Here's Why Pre-Diabetics Should Be Eating Cinnamon - Experts Reveal

As per a report by the Endocrine Society, the study was conducted for 12 weeks on 51 people with prediabetes.

Edited by Somdatta Saha  |  Updated: July 23, 2020 15:33 IST

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Here's Why Pre-Diabetics Should Be Eating Cinnamon - Experts Reveal

Cinnamon is known to ward off several health-related woes

Kitchen spices, since time immemorial, have been credited for their countless number of health benefitting properties. Other than their varied culinary usages, these aromatic, flavoursome spices are also known to be an indispensable part of traditional medical practices - one of them being cinnamon (or as we call it dalchini in Hindi). Dalchini is obtained from the inner bark of the evergreen trees of the Cinnamomum family and is known to ward off several health-related issues.

Adding to the health benefits of cinnamon, a recent study has found that this common kitchen spice may help in controlling blood sugar level in prediabetics. This can further slowdown the development of full-fledged type 2 diabetes. The study has been published in the Journal of the Endocrine Society.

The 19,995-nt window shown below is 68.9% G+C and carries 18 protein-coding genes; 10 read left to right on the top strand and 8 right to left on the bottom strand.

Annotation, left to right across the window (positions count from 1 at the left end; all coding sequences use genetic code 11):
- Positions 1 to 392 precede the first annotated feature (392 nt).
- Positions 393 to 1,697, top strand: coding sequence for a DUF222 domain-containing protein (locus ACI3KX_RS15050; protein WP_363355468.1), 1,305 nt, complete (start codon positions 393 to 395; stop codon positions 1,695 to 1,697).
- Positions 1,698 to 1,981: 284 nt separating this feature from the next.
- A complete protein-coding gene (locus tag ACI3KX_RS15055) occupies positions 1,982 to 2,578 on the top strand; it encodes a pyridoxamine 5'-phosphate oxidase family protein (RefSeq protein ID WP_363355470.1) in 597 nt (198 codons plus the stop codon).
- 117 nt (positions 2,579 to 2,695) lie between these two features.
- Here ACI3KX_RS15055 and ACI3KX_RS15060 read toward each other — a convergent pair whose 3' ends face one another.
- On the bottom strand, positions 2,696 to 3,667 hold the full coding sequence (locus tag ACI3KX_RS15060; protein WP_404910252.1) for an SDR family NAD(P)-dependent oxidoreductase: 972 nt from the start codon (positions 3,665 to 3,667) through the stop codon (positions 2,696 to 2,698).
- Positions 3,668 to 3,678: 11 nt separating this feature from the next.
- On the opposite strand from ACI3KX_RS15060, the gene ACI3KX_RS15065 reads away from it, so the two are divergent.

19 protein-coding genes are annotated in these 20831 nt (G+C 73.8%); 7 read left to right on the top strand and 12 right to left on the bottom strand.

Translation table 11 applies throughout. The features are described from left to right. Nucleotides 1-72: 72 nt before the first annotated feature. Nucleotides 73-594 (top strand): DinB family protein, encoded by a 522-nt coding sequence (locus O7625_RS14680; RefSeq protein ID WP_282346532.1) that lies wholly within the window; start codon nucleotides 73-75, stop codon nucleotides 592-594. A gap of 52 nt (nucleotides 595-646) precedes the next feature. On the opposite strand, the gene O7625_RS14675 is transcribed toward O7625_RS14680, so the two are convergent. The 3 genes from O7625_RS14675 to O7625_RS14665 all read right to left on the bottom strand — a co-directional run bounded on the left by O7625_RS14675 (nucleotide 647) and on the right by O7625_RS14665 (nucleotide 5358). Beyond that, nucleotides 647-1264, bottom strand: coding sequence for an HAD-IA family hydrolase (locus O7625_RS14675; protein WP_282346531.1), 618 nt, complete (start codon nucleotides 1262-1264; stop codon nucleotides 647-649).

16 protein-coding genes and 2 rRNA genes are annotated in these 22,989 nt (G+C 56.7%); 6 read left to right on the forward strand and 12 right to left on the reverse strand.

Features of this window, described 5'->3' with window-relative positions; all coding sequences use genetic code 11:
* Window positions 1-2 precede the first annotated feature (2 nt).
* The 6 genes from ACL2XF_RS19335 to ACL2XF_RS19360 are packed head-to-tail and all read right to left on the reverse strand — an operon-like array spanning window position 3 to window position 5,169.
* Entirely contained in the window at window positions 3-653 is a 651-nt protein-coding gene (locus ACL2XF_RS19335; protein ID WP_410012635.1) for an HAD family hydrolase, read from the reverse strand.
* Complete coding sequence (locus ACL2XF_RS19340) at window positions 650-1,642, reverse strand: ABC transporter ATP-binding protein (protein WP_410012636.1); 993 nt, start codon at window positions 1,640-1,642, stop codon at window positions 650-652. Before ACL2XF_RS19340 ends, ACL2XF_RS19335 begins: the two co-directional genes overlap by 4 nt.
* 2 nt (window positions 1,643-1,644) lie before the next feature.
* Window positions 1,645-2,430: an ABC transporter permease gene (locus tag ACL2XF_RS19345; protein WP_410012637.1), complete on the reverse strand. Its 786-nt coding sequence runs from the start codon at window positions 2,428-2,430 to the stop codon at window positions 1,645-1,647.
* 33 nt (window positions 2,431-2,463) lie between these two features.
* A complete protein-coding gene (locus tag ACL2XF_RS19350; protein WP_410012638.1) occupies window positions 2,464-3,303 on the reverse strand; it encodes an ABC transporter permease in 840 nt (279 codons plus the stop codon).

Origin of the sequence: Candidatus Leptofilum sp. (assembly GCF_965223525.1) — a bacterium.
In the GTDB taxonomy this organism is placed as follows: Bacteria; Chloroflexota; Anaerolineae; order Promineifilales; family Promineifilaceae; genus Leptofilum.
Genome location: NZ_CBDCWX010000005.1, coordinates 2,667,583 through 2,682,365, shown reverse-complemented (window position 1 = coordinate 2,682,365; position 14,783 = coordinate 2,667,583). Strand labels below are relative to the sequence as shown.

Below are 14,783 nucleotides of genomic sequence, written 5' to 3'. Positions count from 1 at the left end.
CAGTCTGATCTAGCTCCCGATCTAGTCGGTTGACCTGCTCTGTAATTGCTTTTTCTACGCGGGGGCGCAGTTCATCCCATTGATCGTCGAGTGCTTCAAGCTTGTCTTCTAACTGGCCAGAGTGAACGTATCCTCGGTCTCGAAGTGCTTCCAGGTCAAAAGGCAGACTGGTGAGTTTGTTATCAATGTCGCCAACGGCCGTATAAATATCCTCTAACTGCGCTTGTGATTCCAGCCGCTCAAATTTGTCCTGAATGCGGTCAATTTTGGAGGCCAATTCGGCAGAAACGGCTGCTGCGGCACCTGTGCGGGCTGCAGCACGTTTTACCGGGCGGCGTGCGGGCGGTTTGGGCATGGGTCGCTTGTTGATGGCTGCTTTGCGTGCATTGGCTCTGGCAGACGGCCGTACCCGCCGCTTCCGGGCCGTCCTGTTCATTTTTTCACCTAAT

As per a report by the Endocrine Society, the study was conducted for 12 weeks on 51 people with prediabetes. It was found that cinnamon had positive effects on the participants and reported zero side-effects.

Also Read: 5 Effective Ways To Use Cinnamon (Dalchini) In Diabetes Diet

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"Our 12-week study showed beneficial effects of adding cinnamon to the diet on keeping blood sugar levels stable in participants with prediabetes," said the study's corresponding author, Giulio R. Romeo, M.D., of Joslin Diabetes Center in Boston, Mass.

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"These findings provide the rationale for longer and larger studies to address if cinnamon can reduce the risk of developing type 2 diabetes over time," Romeo added.

The other authors of the study included Junhee Lee of the Kyung Hee University in Seoul, South Korea; Christopher M. Mulla of Joslin Diabetes Center and the Landstuhl Regional Medical Center in Landstuhl, Germany; Youngmin Noh of Joslin Diabetes Center and the Kyung Hee University; Casey Holden of Joslin Diabetes Center; and Byung-Cheol Lee of the Kyung Hee University.

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